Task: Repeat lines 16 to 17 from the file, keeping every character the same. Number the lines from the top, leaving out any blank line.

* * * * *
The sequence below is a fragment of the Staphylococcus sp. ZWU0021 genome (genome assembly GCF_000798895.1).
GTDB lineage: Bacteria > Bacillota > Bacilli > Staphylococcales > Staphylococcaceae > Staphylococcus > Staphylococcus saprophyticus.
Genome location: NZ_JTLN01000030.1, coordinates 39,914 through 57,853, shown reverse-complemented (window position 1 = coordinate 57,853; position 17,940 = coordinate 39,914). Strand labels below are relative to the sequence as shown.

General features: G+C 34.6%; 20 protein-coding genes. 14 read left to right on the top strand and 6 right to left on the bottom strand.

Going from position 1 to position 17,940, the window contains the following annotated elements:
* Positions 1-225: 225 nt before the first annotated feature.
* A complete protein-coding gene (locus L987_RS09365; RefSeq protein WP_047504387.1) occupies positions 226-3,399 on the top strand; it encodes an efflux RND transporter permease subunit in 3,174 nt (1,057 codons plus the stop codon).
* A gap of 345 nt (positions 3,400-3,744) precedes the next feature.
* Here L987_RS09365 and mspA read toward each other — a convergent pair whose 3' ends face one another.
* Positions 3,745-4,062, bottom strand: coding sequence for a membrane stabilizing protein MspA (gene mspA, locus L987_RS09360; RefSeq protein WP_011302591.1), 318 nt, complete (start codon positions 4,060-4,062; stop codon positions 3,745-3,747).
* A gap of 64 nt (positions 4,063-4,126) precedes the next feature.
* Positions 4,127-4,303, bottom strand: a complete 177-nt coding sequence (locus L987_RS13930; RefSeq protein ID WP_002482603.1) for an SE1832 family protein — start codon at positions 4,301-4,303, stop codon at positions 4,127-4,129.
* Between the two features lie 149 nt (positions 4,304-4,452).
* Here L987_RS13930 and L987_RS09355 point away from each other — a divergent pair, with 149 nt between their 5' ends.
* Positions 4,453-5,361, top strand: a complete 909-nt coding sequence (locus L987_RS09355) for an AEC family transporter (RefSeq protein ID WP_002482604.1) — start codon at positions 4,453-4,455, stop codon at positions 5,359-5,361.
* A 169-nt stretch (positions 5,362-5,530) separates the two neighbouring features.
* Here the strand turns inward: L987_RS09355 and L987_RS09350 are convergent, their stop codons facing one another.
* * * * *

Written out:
* A 169-nt stretch (positions 5,362-5,530) separates the two neighbouring features.
* Here the strand turns inward: L987_RS09355 and L987_RS09350 are convergent, their stop codons facing one another.